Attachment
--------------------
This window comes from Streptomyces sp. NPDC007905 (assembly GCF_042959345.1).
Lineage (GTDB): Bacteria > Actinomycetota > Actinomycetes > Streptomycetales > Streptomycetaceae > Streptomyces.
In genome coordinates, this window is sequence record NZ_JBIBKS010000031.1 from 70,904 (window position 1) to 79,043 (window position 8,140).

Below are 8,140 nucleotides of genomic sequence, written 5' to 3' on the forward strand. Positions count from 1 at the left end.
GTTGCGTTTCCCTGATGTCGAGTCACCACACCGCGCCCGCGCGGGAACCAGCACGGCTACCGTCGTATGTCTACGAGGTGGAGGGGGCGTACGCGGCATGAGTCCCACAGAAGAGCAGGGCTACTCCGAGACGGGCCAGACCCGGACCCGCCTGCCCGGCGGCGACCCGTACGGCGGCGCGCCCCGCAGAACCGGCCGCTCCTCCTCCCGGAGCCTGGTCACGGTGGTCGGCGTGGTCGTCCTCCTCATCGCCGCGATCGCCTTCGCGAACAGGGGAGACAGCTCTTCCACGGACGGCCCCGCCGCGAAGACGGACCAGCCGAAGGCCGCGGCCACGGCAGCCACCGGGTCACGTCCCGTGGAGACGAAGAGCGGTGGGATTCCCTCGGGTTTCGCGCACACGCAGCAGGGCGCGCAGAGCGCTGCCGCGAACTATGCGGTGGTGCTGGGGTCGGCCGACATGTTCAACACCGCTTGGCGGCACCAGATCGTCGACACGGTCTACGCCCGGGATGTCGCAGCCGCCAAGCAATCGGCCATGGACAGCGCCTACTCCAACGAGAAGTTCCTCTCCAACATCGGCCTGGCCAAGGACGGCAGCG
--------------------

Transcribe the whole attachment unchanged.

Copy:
This window comes from Streptomyces sp. NPDC007905 (assembly GCF_042959345.1).
Lineage (GTDB): Bacteria > Actinomycetota > Actinomycetes > Streptomycetales > Streptomycetaceae > Streptomyces.
In genome coordinates, this window is sequence record NZ_JBIBKS010000031.1 from 70,904 (window position 1) to 79,043 (window position 8,140).

Below are 8,140 nucleotides of genomic sequence, written 5' to 3' on the forward strand. Positions count from 1 at the left end.
GTTGCGTTTCCCTGATGTCGAGTCACCACACCGCGCCCGCGCGGGAACCAGCACGGCTACCGTCGTATGTCTACGAGGTGGAGGGGGCGTACGCGGCATGAGTCCCACAGAAGAGCAGGGCTACTCCGAGACGGGCCAGACCCGGACCCGCCTGCCCGGCGGCGACCCGTACGGCGGCGCGCCCCGCAGAACCGGCCGCTCCTCCTCCCGGAGCCTGGTCACGGTGGTCGGCGTGGTCGTCCTCCTCATCGCCGCGATCGCCTTCGCGAACAGGGGAGACAGCTCTTCCACGGACGGCCCCGCCGCGAAGACGGACCAGCCGAAGGCCGCGGCCACGGCAGCCACCGGGTCACGTCCCGTGGAGACGAAGAGCGGTGGGATTCCCTCGGGTTTCGCGCACACGCAGCAGGGCGCGCAGAGCGCTGCCGCGAACTATGCGGTGGTGCTGGGGTCGGCCGACATGTTCAACACCGCTTGGCGGCACCAGATCGTCGACACGGTCTACGCCCGGGATGTCGCAGCCGCCAAGCAATCGGCCATGGACAGCGCCTACTCCAACGAGAAGTTCCTCTCCAACATCGGCCTGGCCAAGGACGGCAGCG